Time is running out

Time is running out

Posted by Sean Stangland on Thu, 06/05/2008 - 21:53

I was right yesterday about the impending disappearance of "Speed Racer" -- beginning Friday, the Wachowski brothers' much-maligned visual masterpiece will only be playing in ten theaters in the Chicago area, according to this page at movietickets.com. Happily, one of those locations is the Muvico 18 in Rosemont, where the movie's colors will really pop in that theater's all-digital presentation. One can assume that Thursday will be the film's last day in first-run theaters.

Just about every critic in the country hated this movie, with the notable exception of our man Dann Gire, whose video review of the film can be seen here at dailyherald.com. A particularly passionate defense of the film can be found here at The Hot Button, one of two blogs written by Hollywood pundit David Poland.

It seems that one of the main criticisms of "Speed Racer" is that it is a soulless, commercial product, which seems pretty strange to me. I've never seen a soulless, commercial product that goes this far out of its way to be unconventional, both in presentation and in narrative. Heck, it's a movie about auto racing and they don't even drive cars made by real automakers. Some of the same critics calling "Speed Racer" a shamelessly commercial product gave "Transformers" a pass last year -- that movie featured a Mountain Dew machine that turned into a robot, for crying out loud. "Speed Racer" is mostly an exercise in style and technique -- a risky gambit if you have neither, but this movie gives us an entirely new world to drink in.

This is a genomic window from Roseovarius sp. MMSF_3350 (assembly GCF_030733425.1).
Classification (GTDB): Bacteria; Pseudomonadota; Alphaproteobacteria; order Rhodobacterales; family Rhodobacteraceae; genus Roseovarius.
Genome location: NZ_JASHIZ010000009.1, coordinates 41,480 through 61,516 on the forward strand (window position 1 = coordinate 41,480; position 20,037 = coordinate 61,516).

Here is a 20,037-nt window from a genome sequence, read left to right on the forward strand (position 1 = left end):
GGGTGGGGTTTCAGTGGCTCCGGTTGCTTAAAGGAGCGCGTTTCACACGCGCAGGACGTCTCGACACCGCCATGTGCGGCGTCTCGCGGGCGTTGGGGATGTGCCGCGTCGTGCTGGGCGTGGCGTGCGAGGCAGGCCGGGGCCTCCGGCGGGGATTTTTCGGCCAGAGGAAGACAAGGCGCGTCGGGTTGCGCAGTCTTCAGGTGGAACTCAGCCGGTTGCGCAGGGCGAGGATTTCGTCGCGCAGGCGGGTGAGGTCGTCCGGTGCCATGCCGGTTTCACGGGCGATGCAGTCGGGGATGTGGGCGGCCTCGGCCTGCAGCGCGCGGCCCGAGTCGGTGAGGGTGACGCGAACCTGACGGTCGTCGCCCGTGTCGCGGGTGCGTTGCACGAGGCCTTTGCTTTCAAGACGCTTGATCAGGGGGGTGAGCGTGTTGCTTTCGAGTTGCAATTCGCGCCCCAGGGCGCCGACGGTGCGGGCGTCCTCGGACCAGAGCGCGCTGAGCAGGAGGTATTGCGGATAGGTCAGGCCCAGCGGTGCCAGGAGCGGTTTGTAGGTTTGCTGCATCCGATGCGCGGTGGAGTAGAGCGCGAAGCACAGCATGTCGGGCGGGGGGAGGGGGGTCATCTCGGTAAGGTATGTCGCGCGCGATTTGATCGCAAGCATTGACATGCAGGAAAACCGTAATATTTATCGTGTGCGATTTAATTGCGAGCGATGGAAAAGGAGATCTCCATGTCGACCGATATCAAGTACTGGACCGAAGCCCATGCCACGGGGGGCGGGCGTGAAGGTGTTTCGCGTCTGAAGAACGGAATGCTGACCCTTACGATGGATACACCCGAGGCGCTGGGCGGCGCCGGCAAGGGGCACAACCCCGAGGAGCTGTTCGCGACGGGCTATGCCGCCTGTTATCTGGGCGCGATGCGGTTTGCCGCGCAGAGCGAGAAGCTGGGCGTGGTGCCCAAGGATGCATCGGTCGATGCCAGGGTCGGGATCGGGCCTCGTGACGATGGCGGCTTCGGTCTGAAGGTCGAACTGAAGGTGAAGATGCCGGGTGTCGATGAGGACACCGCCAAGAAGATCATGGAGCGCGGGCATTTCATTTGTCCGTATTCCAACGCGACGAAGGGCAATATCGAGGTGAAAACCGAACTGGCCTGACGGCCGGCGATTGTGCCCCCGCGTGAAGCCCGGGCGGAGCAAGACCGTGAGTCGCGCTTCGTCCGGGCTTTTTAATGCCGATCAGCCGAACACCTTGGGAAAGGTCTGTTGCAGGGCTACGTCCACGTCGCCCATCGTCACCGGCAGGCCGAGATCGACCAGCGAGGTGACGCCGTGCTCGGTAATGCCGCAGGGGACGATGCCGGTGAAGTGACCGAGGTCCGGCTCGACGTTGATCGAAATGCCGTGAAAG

I really must wonder if this film would be getting good reviews simply if it were a Pixar film with animated characters. The aversion to actors populating a totally animated environment is understandable, given how lame George Lucas' "Star Wars" prequels were, but "Speed Racer" has more imagination and invention in its first 20 minutes than Lucas showed in his last three films combined.

I know how silly it is to champion a mega-budgeted Hollywood product, but when a film this daring and just plain different has somehow slipped past everyone -- including the hare-brained studio executives who actually greenlit the thing -- I want to share the joy of watching it.

(Of course, if I see it a second time and hate it, I'm going to look awfully silly, aren't I?)

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